We had little thought of guests; an elegant service was a remote dream. We entertained ourselves. Our chief entertainment was ourselves. Not entirely blind to the opportunities provided by formal occasions, Ann and I had decided to make such an “occasion” out of Thanksgiving, our first opportunity to eat luxuriously at home, with no thought of the expense, or having to get up the next day for graduate school, in my case, or the telephone company, in Ann’s.

Out of a quirky, whimsical, habit of mind I was cultivating I had decided that instead of turkey we would dine on duck. There was no demur from Ann. Neither of us knew anything about duck. This somewhat precipitous change, for us in the throes of secretly longing for Thanksgiving dinners of many times past at home, lent an even more finely energized air to the days preceding the holiday.

We shopped on the Tuesday previous to Thanksgiving. While at the shopping center, and as was our ritual, we looked at the puppies in the pet shop next to the supermarket. This time there was a litter of eight week old kittens as well. In what was to become a rare moment of spontaneity we decided to buy one, then and there, after hurried and feverish consultation with our checkbook. “It’s all right,” I said, “we can do it.” Then came the anguish, welcome as it was, of choosing which Persian (so the sign on the cage said) to adopt. Two of them immediately attached themselves to us, one to each, as we communicated by fingertip through the narrowly spaced bars of their crates. Making a choice became unconscionable. Ann said nothing, yet I knew we either would have both or none.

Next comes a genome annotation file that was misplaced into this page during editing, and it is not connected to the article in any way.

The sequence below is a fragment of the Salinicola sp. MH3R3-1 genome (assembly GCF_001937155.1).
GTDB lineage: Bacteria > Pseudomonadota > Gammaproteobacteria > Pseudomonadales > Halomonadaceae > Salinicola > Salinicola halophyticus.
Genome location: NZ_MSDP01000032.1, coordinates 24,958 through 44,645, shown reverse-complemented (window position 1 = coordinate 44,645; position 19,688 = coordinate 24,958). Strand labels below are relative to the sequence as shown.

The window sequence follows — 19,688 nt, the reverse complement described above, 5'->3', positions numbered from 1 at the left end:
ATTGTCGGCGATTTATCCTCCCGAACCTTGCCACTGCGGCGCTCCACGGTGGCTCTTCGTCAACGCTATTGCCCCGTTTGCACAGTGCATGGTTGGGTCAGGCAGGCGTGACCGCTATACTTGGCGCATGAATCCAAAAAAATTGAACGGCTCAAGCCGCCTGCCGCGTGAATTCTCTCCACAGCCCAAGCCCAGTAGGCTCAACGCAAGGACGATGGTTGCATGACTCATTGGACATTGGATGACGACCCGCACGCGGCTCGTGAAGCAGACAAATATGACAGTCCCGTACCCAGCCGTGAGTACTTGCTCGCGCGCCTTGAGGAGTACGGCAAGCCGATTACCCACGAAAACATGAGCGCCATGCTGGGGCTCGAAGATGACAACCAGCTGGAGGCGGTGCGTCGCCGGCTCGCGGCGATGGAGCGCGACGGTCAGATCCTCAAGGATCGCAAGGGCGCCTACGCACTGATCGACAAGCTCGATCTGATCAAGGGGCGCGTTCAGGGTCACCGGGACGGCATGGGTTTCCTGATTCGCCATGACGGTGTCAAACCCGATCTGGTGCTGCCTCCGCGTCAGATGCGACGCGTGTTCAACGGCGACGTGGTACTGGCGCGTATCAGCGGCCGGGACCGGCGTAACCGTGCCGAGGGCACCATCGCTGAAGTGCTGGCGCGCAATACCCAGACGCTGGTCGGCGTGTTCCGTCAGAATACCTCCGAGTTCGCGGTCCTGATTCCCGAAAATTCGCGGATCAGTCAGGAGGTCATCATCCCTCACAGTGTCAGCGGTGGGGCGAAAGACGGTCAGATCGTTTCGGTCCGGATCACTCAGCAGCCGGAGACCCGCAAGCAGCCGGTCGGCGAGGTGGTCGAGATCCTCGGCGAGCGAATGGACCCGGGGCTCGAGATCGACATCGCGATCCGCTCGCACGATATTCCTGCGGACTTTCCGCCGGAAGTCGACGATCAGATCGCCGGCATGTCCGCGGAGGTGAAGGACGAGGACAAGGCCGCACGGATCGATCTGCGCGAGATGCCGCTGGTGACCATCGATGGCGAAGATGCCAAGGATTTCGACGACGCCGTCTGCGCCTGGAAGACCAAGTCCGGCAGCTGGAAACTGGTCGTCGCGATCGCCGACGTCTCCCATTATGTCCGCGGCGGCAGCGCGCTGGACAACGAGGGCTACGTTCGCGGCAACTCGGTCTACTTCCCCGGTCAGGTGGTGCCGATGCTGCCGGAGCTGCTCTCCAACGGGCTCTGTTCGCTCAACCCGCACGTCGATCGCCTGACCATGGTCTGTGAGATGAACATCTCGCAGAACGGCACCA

I looked at her, and doing furious calculations in my head, borrowing mentally against Christmas funds not even earned yet or promised to us, said, “Let’s do it.” And in paroxysms of justification about not splitting up brother and sister, animals keeping each other company in the empty daytime apartment, and because, well, we deserved it from each other, Ann rather painlessly, it seemed, paid for our charges.

We proceeded to the supermarket, kittens in tow in a large cardboard box. Choosing the duck was considerably easier, with every frozen hulk a twin to the next. Despite the minute differences in weight, we chose the lightest, as if the economies of an ounce or two could belie our weltering feelings of ostentation and self-indulgence. At this stage, we were also not too sure that either of us really liked duck all that much, and a lighter bird surely meant less waste, if we discovered we didn’t.

We were thus slaves to my whim, and to a certain vague fear that somehow on this duck hinged a declaration that that we had greater things to look forward to than the stodginess of turkey at home, with the family, year after year, the migration done with the same regularity, out of the same primal urges as those of the beasts, and the birds of the air. In small fits of a kind of anxious intuition we mindfully fought the tyranny of our instincts.